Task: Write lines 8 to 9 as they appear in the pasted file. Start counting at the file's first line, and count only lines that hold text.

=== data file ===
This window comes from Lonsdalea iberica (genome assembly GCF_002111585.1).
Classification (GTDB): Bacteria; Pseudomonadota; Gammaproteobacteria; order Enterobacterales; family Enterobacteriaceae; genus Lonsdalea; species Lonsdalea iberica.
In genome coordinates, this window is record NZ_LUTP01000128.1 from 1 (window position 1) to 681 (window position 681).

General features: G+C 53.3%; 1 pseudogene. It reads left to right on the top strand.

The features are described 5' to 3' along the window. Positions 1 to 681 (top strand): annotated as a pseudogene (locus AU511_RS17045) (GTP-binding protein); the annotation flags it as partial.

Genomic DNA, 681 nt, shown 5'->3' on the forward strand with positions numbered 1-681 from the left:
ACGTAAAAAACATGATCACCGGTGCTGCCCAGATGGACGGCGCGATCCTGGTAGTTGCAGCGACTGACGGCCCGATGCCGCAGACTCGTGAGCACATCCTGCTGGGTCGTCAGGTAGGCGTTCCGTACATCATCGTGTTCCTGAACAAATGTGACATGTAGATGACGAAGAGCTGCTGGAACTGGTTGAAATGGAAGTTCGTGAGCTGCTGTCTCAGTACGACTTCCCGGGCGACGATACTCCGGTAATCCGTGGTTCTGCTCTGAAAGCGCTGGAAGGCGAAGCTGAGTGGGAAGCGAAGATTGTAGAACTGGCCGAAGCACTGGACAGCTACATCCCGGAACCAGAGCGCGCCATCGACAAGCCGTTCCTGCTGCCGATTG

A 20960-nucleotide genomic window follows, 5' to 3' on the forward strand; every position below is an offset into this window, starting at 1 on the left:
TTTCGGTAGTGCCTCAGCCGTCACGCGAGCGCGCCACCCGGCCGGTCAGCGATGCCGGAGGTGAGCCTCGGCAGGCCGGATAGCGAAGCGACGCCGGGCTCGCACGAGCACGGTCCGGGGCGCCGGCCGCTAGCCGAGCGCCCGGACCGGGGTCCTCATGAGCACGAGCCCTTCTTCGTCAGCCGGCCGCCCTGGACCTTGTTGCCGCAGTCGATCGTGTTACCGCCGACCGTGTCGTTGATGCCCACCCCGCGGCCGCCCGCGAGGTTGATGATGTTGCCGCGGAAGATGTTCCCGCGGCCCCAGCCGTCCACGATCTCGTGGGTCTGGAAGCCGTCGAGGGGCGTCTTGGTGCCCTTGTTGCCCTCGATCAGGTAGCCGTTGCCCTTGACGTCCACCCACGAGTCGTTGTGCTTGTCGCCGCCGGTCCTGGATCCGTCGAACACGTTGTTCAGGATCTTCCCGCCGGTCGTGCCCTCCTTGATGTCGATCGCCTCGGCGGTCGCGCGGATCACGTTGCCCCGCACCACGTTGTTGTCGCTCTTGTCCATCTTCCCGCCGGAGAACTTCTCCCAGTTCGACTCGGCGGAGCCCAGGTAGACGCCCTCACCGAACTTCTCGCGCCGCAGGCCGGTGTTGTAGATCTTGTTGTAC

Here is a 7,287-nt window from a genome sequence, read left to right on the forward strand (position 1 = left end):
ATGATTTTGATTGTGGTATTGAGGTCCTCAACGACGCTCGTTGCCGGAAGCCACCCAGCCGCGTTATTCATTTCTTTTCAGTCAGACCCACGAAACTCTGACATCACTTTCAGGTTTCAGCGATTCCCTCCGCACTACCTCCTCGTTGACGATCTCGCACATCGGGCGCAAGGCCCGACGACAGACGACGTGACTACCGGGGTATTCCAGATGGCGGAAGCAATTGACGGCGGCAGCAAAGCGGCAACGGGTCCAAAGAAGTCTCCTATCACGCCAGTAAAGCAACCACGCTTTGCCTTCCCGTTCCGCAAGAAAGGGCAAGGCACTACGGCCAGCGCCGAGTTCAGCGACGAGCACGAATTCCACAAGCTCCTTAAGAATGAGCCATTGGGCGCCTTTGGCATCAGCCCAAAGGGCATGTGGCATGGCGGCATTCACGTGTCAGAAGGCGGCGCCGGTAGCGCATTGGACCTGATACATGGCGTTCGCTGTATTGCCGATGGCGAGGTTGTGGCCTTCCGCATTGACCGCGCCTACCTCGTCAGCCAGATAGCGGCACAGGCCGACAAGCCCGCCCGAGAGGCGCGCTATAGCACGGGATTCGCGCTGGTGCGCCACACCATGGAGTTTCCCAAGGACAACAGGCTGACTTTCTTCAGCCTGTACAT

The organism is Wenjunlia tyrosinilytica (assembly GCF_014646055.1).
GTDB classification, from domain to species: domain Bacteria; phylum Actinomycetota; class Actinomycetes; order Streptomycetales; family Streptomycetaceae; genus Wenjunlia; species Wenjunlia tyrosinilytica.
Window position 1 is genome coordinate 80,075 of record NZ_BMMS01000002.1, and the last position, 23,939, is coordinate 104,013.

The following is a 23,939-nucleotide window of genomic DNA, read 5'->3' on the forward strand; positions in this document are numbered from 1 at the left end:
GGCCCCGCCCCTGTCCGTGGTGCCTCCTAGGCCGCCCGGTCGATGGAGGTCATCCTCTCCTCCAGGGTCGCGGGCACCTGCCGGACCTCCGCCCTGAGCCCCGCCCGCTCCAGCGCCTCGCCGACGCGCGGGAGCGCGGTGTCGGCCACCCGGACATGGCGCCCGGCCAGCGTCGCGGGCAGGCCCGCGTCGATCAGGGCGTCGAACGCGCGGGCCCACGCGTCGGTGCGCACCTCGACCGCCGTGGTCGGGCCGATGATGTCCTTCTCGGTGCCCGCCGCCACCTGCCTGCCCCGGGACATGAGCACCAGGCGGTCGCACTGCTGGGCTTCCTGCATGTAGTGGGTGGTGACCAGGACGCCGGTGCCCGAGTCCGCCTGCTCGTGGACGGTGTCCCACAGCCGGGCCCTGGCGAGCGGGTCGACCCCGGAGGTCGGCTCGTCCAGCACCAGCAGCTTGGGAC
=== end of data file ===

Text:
A 20960-nucleotide genomic window follows, 5' to 3' on the forward strand; every position below is an offset into this window, starting at 1 on the left:
TTTCGGTAGTGCCTCAGCCGTCACGCGAGCGCGCCACCCGGCCGGTCAGCGATGCCGGAGGTGAGCCTCGGCAGGCCGGATAGCGAAGCGACGCCGGGCTCGCACGAGCACGGTCCGGGGCGCCGGCCGCTAGCCGAGCGCCCGGACCGGGGTCCTCATGAGCACGAGCCCTTCTTCGTCAGCCGGCCGCCCTGGACCTTGTTGCCGCAGTCGATCGTGTTACCGCCGACCGTGTCGTTGATGCCCACCCCGCGGCCGCCCGCGAGGTTGATGATGTTGCCGCGGAAGATGTTCCCGCGGCCCCAGCCGTCCACGATCTCGTGGGTCTGGAAGCCGTCGAGGGGCGTCTTGGTGCCCTTGTTGCCCTCGATCAGGTAGCCGTTGCCCTTGACGTCCACCCACGAGTCGTTGTGCTTGTCGCCGCCGGTCCTGGATCCGTCGAACACGTTGTTCAGGATCTTCCCGCCGGTCGTGCCCTCCTTGATGTCGATCGCCTCGGCGGTCGCGCGGATCACGTTGCCCCGCACCACGTTGTTGTCGCTCTTGTCCATCTTCCCGCCGGAGAACTTCTCCCAGTTCGACTCGGCGGAGCCCAGGTAGACGCCCTCACCGAACTTCTCGCGCCGCAGGCCGGTGTTGTAGATCTTGTTGTAC